75 loyalties in Palestine was the direct result of the Arab states’ devastating defeat in the SixDay War. Gunning claims that “Arab Nationalism was discredited as the scope of the Arab defeat sank in, creating space for the re-emer gence of both Palestinian nationalism and Islamism” (2008, 29). As a result, over the com ing decades Palestinian nationalists took center stage and by 1976 had succeeded in defe ating traditional elites in municipal elections (Gunning 2008, 30). At the same time, an absence of civil infrastructure in Palestine provided opportunities for the Muslim Bro therhood, which seeks Islamic revival throughout the Arab world, to organize. Thr ough the legal registration of alMujamma’ al-Islami, or the Islamic Center, in 1976 by Sheikh Yassin, Islamists gained a crucial role in providing community services otherw ise unavailable. They also were able to infiltrate civil society and thereby seize contr ol of unions, professional associations, and the student governments of Palestinian universi ties, which in the lack of a selfgoverning authority became the primary arenas of po litical contest (Gunning 2008, 33). From this time forward, these parallel political mo vements would characterize the development of Palestinian society. The Islamist-se cular split is now considered the defining internal Palestinian conflict. In the Gaza Strip, where support for Islamism has b een greatest, a “conducive combination of urbanisation... concentrated poverty an emerging lower middle class, and conservative culture” allowed “the Brotherhood’s ac tivist approach to Islam to flourish” (Gunning 2008, 31). Israel tacitly accepted the dev elopment of the Islamist movement, considering it a safety valve that countered the bu rgeoning power of the secular nationalist movement. According to one source, Isra el even provided some funding “to identify and channel towards Israeli agents Hamas m embers who were dangerous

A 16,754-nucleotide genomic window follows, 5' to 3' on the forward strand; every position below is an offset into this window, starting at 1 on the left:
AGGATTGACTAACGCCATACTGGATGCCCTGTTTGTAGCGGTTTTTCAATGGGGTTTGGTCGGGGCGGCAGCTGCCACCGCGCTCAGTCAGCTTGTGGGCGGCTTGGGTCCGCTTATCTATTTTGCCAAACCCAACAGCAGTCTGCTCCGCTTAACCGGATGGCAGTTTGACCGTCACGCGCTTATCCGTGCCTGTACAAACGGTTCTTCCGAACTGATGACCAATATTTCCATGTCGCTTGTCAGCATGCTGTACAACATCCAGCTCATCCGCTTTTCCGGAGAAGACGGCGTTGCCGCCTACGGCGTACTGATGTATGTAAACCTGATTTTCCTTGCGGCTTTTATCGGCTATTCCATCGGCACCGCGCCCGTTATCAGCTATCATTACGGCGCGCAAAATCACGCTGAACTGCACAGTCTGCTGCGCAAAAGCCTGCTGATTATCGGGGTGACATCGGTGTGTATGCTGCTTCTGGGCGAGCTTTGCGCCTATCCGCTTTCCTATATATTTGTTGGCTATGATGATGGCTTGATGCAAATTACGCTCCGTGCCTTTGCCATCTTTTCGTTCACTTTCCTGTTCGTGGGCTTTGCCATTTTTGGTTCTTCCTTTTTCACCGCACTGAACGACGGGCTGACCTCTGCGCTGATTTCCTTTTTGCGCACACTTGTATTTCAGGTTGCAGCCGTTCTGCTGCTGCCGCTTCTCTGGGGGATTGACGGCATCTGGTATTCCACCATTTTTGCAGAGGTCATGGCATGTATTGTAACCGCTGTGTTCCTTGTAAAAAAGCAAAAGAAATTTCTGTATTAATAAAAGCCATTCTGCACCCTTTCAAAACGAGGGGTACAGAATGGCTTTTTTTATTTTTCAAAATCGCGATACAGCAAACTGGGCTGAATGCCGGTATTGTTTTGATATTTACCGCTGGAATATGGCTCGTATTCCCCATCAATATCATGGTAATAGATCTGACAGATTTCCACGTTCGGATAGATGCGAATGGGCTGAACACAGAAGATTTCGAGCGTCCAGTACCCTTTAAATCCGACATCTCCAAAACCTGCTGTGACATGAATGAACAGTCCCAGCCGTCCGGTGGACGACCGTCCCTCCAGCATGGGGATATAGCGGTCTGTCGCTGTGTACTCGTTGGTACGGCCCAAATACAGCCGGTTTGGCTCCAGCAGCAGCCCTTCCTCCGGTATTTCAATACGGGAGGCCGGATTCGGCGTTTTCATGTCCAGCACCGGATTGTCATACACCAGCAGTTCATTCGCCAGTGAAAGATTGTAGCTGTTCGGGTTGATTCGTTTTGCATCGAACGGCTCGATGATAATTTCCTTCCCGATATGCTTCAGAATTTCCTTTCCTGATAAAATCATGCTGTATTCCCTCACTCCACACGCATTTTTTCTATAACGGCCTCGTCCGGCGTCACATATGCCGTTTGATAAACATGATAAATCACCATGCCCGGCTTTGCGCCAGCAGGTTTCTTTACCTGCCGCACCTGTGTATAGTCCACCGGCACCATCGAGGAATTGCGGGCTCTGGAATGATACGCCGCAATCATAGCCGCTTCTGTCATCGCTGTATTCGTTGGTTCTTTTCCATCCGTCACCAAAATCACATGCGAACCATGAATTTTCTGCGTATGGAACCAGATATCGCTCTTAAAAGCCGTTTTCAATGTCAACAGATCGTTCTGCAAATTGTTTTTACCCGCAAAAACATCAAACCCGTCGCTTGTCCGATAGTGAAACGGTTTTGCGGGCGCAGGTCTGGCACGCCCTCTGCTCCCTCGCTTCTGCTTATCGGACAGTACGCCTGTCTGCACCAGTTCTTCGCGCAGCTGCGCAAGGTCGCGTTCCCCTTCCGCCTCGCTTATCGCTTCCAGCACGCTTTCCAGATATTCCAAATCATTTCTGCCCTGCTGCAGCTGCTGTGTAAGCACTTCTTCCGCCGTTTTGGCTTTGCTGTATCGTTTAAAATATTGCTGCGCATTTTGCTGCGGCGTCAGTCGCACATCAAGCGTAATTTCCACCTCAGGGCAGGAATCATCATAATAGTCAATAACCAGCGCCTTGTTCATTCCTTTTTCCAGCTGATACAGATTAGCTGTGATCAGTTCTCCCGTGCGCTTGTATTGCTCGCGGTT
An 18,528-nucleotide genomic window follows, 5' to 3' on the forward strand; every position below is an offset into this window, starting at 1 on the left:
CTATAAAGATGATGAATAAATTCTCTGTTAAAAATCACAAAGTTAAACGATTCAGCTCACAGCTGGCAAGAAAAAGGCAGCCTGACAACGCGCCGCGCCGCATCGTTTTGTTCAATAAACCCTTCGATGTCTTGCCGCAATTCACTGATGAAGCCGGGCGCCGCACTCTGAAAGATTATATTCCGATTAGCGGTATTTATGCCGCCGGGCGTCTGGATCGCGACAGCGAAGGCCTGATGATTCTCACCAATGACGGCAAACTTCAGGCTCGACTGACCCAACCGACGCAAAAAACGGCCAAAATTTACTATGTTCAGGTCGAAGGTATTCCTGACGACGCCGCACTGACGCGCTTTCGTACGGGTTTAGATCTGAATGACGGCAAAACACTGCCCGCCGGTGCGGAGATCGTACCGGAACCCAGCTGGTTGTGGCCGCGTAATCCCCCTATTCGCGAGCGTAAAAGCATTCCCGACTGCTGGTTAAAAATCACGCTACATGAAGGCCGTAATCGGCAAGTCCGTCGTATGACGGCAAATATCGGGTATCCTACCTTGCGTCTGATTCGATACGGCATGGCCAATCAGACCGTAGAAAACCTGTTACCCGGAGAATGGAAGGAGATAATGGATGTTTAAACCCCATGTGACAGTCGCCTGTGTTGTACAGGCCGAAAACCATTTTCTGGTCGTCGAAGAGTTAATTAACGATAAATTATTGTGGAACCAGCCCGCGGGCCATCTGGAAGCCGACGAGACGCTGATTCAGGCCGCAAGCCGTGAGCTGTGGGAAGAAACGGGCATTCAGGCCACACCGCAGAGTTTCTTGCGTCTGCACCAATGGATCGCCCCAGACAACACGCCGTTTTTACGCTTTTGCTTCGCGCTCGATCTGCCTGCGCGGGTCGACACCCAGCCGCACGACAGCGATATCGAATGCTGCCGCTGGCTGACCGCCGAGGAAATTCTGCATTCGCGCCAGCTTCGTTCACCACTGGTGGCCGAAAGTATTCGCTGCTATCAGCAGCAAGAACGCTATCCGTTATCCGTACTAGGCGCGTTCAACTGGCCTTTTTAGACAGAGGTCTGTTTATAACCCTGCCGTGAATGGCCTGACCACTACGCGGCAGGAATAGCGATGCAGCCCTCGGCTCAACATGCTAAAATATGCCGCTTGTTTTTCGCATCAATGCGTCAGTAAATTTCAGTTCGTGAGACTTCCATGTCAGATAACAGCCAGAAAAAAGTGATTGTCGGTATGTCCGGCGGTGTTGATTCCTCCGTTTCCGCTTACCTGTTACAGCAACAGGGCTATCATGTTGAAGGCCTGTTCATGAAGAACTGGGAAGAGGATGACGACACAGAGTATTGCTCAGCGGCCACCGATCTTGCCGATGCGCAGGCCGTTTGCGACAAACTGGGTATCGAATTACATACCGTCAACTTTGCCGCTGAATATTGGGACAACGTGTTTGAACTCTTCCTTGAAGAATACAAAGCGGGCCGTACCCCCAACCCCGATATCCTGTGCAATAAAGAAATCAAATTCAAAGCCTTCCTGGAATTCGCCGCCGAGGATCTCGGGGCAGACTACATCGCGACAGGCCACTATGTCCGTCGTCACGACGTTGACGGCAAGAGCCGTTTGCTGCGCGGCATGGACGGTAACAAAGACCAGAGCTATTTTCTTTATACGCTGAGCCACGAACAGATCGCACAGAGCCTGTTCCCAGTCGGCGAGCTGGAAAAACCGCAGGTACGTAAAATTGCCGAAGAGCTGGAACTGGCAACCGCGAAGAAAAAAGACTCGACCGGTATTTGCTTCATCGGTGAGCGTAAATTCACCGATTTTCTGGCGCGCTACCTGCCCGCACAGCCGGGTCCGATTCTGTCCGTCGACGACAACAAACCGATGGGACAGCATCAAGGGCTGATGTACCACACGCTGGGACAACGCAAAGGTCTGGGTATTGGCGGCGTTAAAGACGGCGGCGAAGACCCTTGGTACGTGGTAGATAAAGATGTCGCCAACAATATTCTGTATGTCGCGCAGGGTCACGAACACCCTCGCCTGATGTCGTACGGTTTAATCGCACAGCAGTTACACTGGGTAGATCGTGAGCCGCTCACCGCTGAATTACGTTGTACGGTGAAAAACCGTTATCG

76 terrorists” (Sale 2002), hoping to encourage the mo vement to grow in power while neutering its offensive capabilities. When the Occu pied Territories later sprung into open rebellion from 1986-1992 in what is now known as th e First Intifada, this would be recognized as a serious mistake. The Mujamma’ was confronted with a serious dilemma. While conservative elements in the organization were ideologically pre disposed against open violence, the Intifada made the leadership “feel constrained to s ubmit to the pressure of their young militants and adopt an actively combatant posture, consistent with the Palestinian’s public mood and expectations” (Mishal and Sela 2000, 35). The unprecedented change from a policy of slow Islamization of society to one of im mediate violent jihad “was thus largely a matter of survival” (35). In 1987, the creation o f Hamas, the openly militant branch of the Mujamma’, was announced through flyers, graffit i, and public rallies. It consisted of three branches: the Majlis Al-Shura, a consultative council composing political policy and including an external Political Bureau, the Izz Ad-Din al-Qassam Brigades or military wing later formed in 1992, and the third b ranch, its extensive social welfare wing. Fearful of Israeli retaliation, the Mujamma’ leadership carefully distanced itself from Hamas in public and restrained the young Islam ists from differentiating themselves from the overall resistance movement. Instead of pu shing a purely Islamic agenda, Hamas instead “reappropriated the secular elements and symbols of Palestinian nationalism as already defined by the PLO” (15), th ereby firmly couching its particular brand of Islamism within the framework of a more-or -less united Palestinian resistance. The intrafada or internal violence during the uprising, also sa w mass executions of Palestinians accused of collaboration with the Isra eli occupation forces. Although data on